Tennis Coach Andrew Gibbs has three cardboard boxes stuffed in the corner of his parents’ basement labeled “highschool”, “misc” and “college”, gathering dust. In many of them are old trophies and medals that are important, but not as important learning the value tennis has. His “just another box in the basement” motto has carried over to this years’ tennis team.
The boys varsity tennis team has been building a reputation since the program started, with 22 single and 34 double state championships. So another first-place trophy would be, literally, just another box in the basement. And, with a program of 88 players, only six of them will represent East tennis in the state tournament on May 10 and 11. According to head tennis coach, Andrew Gibbs, the team goal cannot be all about the trophy because there are 82 players that aren’t connected to it.
Gibbs has used the saying “just another box in the basement” throughout the tennis season to remind the players that winning isn’t all that matters. If you are only playing tennis for the trophy, you aren’t in it for the right reasons, according to Gibbs.
“You have to ask yourself, what kind of teammate are you or how you use the game to teach [yourself] about overcoming adversity,” Gibbs said. “And all of those kinds of lessons that we can learn through this sport, so that’s really the idea and the meaning behind that phrase itself.”
The blue and white, or the C-team, at East includes about 35 players. Gibbs introduced the Blue and White tournament this year to help those 35 players learn that tennis is about your attitude and what you put into it by giving them more opportunities to compete. The tournament, which has been ongoing during the tennis season, between the blue and white players has kept them motivated throughout the whole season by giving them more playing time.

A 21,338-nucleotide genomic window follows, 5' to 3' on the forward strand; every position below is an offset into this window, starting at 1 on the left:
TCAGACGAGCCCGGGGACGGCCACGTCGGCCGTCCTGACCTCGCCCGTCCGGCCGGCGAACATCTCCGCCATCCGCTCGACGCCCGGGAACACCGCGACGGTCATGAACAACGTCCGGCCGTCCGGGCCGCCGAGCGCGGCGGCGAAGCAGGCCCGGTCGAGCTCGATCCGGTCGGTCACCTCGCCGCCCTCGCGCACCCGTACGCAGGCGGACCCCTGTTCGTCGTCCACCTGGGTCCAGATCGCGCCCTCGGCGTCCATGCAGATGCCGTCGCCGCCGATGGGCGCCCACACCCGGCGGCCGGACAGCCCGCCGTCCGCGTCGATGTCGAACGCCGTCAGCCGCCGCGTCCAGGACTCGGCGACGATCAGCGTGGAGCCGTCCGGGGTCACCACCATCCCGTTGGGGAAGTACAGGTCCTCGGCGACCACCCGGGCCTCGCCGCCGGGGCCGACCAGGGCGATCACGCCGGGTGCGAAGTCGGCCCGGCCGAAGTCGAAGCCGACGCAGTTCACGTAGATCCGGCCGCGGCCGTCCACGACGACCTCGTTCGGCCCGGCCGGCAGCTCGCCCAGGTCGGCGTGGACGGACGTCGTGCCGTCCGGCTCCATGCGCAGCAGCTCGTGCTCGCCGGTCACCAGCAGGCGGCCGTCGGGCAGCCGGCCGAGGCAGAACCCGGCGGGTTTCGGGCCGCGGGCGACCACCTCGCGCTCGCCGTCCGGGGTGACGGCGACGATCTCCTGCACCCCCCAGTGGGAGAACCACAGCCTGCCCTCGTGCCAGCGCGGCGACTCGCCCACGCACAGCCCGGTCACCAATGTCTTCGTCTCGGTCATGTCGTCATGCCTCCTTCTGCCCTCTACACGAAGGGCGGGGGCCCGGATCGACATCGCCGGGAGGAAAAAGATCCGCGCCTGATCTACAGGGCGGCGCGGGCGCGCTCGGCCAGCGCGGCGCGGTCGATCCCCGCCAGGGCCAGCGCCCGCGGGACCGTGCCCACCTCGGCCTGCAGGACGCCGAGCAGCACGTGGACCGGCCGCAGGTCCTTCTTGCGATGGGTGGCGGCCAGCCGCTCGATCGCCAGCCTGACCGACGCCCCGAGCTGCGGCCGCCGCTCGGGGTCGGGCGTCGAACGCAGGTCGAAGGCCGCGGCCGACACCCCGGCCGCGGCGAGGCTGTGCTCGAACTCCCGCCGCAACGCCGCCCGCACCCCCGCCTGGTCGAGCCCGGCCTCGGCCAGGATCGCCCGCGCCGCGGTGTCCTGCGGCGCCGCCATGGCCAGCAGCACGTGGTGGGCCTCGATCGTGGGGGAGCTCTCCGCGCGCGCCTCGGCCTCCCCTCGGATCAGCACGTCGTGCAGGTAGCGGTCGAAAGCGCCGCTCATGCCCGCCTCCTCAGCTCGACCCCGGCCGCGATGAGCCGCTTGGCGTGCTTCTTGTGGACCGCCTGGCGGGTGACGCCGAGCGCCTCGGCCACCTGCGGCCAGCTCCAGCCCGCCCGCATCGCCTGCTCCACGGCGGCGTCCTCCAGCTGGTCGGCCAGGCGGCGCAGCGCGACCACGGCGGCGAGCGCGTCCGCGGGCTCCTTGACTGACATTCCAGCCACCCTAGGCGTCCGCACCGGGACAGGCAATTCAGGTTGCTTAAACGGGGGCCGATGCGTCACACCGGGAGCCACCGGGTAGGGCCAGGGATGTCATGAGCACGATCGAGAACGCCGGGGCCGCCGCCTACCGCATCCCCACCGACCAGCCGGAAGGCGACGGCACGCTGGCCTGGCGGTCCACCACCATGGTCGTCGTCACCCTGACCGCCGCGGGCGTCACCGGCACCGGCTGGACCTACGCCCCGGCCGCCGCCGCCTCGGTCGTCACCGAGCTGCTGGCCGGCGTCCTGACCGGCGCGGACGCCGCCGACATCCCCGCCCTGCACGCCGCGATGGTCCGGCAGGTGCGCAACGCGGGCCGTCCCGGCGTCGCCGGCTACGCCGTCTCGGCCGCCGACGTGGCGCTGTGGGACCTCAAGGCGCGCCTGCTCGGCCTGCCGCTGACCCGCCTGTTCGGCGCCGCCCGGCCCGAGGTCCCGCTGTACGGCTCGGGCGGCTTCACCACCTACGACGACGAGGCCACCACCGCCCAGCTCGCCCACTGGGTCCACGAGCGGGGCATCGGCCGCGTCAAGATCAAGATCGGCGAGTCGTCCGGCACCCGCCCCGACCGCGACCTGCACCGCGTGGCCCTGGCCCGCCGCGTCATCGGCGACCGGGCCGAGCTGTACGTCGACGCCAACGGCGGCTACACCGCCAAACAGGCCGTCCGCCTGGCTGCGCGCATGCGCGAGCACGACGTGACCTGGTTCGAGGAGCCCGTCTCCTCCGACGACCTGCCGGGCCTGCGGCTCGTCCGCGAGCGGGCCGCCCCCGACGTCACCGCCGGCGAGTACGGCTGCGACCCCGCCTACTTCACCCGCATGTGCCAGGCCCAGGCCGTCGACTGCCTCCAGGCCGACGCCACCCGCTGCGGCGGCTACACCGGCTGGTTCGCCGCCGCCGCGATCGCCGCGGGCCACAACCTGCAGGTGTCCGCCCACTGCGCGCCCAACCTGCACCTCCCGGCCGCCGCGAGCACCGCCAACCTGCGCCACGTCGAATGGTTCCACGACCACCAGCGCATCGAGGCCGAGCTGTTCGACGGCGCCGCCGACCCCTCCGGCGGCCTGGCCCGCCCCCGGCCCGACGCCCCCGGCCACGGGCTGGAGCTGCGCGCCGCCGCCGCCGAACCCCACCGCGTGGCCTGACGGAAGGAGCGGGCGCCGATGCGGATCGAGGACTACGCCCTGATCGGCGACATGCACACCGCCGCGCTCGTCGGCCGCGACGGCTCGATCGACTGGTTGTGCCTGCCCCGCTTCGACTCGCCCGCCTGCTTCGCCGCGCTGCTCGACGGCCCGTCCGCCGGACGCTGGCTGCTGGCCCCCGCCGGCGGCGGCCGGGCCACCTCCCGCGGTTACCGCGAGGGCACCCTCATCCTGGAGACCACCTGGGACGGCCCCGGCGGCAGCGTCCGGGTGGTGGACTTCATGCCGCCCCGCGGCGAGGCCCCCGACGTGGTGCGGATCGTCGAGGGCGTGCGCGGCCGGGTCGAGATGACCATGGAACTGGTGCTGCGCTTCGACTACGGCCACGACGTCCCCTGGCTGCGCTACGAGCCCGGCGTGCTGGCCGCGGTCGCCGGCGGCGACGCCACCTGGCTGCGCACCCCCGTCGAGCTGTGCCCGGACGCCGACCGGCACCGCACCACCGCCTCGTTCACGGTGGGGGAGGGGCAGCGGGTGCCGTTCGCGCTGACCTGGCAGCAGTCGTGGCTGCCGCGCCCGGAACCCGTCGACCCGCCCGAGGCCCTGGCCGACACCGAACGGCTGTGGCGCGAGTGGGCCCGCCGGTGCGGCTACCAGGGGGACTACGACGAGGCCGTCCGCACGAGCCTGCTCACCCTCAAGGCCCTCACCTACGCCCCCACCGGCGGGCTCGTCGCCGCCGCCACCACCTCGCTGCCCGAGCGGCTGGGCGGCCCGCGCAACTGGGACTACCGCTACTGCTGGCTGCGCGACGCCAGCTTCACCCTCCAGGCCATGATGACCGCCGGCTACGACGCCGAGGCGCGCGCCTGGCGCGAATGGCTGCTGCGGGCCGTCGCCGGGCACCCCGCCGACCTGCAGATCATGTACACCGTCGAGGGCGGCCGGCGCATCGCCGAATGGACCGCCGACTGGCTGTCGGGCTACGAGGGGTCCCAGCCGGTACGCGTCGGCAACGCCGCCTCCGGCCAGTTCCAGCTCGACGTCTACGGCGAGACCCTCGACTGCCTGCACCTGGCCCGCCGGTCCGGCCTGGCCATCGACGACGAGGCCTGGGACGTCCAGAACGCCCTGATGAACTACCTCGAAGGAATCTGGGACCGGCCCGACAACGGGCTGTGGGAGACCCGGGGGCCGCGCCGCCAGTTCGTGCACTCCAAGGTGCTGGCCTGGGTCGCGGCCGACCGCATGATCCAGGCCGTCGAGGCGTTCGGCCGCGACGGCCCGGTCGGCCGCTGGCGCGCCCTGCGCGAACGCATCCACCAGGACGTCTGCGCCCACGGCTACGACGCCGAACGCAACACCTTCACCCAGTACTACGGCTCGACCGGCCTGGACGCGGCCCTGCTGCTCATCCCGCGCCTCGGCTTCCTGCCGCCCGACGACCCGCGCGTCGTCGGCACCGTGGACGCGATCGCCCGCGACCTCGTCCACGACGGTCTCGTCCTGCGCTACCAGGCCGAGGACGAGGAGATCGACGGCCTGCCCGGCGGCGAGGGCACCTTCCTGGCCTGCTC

According to Gibbs, the goal is to keep the players active during the part of the season where only six players get to represent the whole tennis program. It’s important to him that every player gets a chance to compete to teach accountability and how to stay committed to a sport.
“We adjusted that and created some different rules a little bit in [the tournament], we let players substitute people in and out of different matches and let their teams have their own team competitions,” Gibbs said. “It’s a way to show the commitment that we have and to make sure we are being as productive as we can in practices.”
According to varsity tennis player, sophomore Blake Eason, Gibbs has instilled in the team that fighting your hardest, even if you are down in a match or have to play against a friend, is the most important thing. And if you fight your hardest, you get the glory of knowing hard work pays off, which has more value than any trophy.
Senior Jet Semrick is a member of the “xxsoulreapersxx” team in the tournament. According to Semrick, tennis for the Blue and White group is about playing the sport and having fun, not always winning. The tournament, which happens after school, allows the players to compete against their friends. The opportunity to compete as either a singles or doubles player and being able to switch at any moment has added to the fun for Semrick.
“It allows you to play singles and doubles in an hour which is really fun and and also to mix up our doubles teams so we get to play with everyone,” Semrick said.
Junior Harvey Ji is on JV this year and wishes he would have gotten to compete in the tournament last year when he was on C team.
“I have never really thought about playing tennis just to win,” Ji said. “The ‘just another box in the basement’ saying has inspired me to climb the Junior Varsity ladder and try to be better at tennis overall.”
Gibbs’s hope for this year was to motivate the team to come back from their two-point loss at state last year by teaching them that tennis is about how you carry yourself and learning to overcome tough matches — not just the trophy.
“My high school stuff is in a box in my parent’s basement, my college stuff is in a box in my parent’s basement,” said Gibbs. “The idea of what more can, what more can you get out of being a tennis player than collecting trophies, collecting stuff that’s getting end up, you know, in those boxes in basements all over the place?”